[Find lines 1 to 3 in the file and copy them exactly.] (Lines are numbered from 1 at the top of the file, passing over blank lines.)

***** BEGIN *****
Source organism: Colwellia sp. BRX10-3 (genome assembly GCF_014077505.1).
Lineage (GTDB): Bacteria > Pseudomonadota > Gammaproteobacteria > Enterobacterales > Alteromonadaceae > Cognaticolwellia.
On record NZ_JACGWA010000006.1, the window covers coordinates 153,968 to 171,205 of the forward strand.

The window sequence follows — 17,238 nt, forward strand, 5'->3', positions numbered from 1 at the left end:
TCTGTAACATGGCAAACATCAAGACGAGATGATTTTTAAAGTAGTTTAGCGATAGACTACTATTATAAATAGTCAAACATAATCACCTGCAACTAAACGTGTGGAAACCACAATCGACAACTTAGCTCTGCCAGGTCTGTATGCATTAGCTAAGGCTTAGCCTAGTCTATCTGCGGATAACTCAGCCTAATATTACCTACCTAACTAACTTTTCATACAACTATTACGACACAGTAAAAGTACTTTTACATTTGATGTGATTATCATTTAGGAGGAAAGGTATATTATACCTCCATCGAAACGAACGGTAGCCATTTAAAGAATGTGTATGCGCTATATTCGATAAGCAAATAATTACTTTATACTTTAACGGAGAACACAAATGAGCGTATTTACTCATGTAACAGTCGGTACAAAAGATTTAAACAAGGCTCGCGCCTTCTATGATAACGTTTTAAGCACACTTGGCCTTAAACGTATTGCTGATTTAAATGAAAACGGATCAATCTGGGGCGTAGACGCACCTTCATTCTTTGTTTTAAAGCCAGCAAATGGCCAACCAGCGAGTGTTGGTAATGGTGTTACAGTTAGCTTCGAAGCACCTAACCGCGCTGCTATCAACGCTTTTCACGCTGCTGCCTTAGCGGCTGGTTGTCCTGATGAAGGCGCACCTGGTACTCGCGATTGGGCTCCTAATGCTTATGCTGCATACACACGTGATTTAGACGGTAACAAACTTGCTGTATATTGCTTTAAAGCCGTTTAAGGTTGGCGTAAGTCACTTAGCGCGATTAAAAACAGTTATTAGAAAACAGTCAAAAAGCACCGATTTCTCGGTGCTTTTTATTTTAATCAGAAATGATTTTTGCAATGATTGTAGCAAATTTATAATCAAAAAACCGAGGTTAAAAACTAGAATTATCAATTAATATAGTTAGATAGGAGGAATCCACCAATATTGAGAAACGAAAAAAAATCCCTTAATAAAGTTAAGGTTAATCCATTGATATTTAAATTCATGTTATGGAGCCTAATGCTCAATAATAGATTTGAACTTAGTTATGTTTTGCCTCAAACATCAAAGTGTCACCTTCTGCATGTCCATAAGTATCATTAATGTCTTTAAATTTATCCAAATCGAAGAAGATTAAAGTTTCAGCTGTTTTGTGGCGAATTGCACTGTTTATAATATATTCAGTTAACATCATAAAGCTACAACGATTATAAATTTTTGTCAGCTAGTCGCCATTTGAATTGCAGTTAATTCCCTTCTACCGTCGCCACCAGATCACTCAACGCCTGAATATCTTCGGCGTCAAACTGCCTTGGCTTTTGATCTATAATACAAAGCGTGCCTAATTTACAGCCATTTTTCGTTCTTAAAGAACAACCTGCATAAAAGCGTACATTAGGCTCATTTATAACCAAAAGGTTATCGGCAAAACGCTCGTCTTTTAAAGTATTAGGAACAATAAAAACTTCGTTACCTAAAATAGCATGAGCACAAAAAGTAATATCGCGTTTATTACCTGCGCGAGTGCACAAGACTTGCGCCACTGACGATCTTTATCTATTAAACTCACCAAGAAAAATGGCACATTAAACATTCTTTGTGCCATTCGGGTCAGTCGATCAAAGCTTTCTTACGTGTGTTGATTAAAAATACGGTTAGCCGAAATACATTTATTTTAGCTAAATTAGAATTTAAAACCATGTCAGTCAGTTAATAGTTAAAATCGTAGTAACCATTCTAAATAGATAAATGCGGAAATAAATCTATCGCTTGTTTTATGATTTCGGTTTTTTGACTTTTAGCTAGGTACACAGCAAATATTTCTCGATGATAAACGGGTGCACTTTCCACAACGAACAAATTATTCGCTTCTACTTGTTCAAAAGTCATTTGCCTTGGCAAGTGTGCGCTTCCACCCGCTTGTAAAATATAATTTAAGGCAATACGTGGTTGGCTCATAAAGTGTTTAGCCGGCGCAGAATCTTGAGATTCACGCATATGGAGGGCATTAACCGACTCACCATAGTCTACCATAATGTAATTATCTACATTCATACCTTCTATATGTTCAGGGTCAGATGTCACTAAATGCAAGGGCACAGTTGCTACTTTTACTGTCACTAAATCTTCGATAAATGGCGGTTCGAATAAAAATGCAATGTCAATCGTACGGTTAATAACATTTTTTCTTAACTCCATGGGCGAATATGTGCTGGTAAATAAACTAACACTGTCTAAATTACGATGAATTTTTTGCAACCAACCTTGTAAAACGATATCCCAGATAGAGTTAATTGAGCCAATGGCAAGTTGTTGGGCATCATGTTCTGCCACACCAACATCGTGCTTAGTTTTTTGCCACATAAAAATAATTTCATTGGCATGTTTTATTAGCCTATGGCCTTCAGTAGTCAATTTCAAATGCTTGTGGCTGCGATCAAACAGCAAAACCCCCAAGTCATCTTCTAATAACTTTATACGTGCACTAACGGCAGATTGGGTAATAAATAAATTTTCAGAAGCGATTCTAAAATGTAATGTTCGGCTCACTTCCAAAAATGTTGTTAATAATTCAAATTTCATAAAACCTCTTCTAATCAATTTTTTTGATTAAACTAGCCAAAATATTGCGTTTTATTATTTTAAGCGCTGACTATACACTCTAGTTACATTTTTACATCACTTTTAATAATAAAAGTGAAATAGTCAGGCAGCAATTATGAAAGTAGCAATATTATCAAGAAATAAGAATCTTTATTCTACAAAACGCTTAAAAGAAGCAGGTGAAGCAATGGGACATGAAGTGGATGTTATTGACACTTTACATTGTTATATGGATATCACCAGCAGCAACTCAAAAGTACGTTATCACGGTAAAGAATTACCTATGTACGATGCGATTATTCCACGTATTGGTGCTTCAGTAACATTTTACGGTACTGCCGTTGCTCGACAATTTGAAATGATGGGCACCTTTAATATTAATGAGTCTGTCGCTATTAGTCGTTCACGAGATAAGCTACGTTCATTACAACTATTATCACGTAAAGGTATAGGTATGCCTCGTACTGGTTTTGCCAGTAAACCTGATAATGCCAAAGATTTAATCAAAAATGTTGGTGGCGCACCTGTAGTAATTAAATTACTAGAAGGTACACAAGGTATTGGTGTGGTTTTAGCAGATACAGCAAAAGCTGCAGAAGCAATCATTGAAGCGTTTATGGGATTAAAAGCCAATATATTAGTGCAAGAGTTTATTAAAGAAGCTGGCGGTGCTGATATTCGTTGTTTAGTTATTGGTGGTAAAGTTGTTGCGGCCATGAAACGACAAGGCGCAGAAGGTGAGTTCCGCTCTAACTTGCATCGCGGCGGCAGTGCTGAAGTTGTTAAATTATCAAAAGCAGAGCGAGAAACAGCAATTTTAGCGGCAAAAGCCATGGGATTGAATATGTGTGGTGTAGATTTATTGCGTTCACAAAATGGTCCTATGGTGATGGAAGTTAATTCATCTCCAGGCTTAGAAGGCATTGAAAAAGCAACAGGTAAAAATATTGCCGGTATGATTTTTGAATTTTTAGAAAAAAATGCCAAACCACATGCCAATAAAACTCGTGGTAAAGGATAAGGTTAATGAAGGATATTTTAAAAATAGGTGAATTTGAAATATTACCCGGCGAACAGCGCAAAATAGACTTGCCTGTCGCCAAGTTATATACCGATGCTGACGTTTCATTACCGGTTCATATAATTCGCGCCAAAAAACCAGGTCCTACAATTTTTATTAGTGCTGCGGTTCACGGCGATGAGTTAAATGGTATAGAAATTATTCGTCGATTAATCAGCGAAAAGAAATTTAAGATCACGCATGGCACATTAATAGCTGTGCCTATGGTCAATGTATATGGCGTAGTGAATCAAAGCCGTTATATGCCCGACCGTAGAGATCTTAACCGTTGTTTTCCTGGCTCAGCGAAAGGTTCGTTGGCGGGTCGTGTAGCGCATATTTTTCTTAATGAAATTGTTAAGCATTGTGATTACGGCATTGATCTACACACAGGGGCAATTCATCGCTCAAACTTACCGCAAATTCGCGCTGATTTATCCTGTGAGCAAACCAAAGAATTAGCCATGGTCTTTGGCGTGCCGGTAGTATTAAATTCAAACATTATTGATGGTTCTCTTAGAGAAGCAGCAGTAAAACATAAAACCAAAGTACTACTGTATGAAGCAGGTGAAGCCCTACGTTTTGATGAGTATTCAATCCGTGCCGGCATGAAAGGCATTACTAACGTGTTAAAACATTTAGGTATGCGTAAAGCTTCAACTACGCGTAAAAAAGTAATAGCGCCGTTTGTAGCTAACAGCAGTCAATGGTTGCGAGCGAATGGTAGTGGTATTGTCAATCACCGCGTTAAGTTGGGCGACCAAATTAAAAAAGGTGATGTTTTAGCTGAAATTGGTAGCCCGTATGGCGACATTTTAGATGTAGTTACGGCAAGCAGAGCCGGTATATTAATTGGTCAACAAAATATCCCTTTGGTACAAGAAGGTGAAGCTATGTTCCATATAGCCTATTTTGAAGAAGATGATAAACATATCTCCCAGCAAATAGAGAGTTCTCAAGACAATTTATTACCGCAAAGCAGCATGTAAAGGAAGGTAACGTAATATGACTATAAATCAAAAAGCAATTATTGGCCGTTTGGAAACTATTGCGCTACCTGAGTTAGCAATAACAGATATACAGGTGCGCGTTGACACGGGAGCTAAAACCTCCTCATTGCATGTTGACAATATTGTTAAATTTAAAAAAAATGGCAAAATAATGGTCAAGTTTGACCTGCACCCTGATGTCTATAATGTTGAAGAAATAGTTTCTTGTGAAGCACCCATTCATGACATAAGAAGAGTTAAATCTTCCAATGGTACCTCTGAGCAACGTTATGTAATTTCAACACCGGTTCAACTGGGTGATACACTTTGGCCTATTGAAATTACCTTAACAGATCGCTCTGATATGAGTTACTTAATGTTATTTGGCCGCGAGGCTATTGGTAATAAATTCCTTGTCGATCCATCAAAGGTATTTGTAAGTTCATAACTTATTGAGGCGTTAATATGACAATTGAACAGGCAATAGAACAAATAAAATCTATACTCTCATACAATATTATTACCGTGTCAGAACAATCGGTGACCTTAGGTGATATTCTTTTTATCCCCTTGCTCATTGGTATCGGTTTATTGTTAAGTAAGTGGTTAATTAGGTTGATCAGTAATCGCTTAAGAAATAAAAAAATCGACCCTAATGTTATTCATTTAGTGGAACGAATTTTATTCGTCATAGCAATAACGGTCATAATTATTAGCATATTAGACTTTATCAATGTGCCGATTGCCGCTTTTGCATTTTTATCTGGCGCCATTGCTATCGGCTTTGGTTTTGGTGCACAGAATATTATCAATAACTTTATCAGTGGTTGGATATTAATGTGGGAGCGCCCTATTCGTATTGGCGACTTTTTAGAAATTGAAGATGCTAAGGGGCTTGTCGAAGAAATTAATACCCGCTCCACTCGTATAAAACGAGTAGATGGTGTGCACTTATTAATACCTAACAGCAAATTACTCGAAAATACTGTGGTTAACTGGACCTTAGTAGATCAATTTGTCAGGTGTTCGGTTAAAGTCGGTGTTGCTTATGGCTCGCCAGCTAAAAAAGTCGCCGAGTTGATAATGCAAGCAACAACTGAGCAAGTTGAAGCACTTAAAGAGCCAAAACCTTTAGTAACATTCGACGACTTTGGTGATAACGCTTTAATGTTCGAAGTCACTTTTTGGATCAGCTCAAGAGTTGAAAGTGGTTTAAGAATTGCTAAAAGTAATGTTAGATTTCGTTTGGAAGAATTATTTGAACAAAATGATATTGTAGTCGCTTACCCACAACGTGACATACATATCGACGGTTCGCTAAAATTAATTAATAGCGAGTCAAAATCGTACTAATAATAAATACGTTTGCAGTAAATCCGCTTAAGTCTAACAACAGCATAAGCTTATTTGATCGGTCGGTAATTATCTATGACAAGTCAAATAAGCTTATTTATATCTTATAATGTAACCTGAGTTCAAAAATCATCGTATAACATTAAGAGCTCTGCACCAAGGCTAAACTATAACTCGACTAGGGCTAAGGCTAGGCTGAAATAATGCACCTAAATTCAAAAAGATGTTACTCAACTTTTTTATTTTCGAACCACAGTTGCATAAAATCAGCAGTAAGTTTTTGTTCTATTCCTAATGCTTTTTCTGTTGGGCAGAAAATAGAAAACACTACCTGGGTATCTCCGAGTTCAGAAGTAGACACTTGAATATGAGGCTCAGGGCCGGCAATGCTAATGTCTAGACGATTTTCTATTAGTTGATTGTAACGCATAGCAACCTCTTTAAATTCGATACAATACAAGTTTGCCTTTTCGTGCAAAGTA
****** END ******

Source organism: Colwellia sp. BRX10-3 (genome assembly GCF_014077505.1).
Lineage (GTDB): Bacteria > Pseudomonadota > Gammaproteobacteria > Enterobacterales > Alteromonadaceae > Cognaticolwellia.
On record NZ_JACGWA010000006.1, the window covers coordinates 153,968 to 171,205 of the forward strand.